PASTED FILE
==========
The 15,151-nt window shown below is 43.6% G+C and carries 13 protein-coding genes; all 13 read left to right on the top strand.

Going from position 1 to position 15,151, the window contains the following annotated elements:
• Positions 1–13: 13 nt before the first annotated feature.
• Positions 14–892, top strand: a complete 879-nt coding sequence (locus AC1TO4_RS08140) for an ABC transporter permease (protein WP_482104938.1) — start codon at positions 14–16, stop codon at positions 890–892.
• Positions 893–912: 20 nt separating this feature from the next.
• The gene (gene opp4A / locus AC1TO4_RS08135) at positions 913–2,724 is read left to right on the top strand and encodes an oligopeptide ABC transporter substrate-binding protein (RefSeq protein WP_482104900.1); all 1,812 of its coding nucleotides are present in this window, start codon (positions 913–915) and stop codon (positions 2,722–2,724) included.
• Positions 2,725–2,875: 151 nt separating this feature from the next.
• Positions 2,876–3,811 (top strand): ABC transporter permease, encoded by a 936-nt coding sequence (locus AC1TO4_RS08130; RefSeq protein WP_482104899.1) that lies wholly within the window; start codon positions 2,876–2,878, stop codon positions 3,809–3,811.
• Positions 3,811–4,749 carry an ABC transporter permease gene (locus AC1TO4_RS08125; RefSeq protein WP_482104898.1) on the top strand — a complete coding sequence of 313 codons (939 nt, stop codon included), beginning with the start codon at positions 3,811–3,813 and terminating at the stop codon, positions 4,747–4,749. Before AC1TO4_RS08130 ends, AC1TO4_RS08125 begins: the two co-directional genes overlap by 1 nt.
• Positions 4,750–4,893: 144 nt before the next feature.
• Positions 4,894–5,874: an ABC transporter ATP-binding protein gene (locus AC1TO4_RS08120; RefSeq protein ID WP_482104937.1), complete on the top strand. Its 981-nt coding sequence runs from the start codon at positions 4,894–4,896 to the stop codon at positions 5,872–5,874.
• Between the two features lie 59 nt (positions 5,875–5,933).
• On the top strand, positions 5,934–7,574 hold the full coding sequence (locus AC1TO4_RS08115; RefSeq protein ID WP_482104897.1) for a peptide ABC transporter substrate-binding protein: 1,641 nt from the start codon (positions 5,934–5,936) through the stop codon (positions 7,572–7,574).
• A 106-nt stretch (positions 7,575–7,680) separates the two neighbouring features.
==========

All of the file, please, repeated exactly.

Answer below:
The 15,151-nt window shown below is 43.6% G+C and carries 13 protein-coding genes; all 13 read left to right on the top strand.

Going from position 1 to position 15,151, the window contains the following annotated elements:
• Positions 1–13: 13 nt before the first annotated feature.
• Positions 14–892, top strand: a complete 879-nt coding sequence (locus AC1TO4_RS08140) for an ABC transporter permease (protein WP_482104938.1) — start codon at positions 14–16, stop codon at positions 890–892.
• Positions 893–912: 20 nt separating this feature from the next.
• The gene (gene opp4A / locus AC1TO4_RS08135) at positions 913–2,724 is read left to right on the top strand and encodes an oligopeptide ABC transporter substrate-binding protein (RefSeq protein WP_482104900.1); all 1,812 of its coding nucleotides are present in this window, start codon (positions 913–915) and stop codon (positions 2,722–2,724) included.
• Positions 2,725–2,875: 151 nt separating this feature from the next.
• Positions 2,876–3,811 (top strand): ABC transporter permease, encoded by a 936-nt coding sequence (locus AC1TO4_RS08130; RefSeq protein WP_482104899.1) that lies wholly within the window; start codon positions 2,876–2,878, stop codon positions 3,809–3,811.
• Positions 3,811–4,749 carry an ABC transporter permease gene (locus AC1TO4_RS08125; RefSeq protein WP_482104898.1) on the top strand — a complete coding sequence of 313 codons (939 nt, stop codon included), beginning with the start codon at positions 3,811–3,813 and terminating at the stop codon, positions 4,747–4,749. Before AC1TO4_RS08130 ends, AC1TO4_RS08125 begins: the two co-directional genes overlap by 1 nt.
• Positions 4,750–4,893: 144 nt before the next feature.
• Positions 4,894–5,874: an ABC transporter ATP-binding protein gene (locus AC1TO4_RS08120; RefSeq protein ID WP_482104937.1), complete on the top strand. Its 981-nt coding sequence runs from the start codon at positions 4,894–4,896 to the stop codon at positions 5,872–5,874.
• Between the two features lie 59 nt (positions 5,875–5,933).
• On the top strand, positions 5,934–7,574 hold the full coding sequence (locus AC1TO4_RS08115; RefSeq protein ID WP_482104897.1) for a peptide ABC transporter substrate-binding protein: 1,641 nt from the start codon (positions 5,934–5,936) through the stop codon (positions 7,572–7,574).
• A 106-nt stretch (positions 7,575–7,680) separates the two neighbouring features.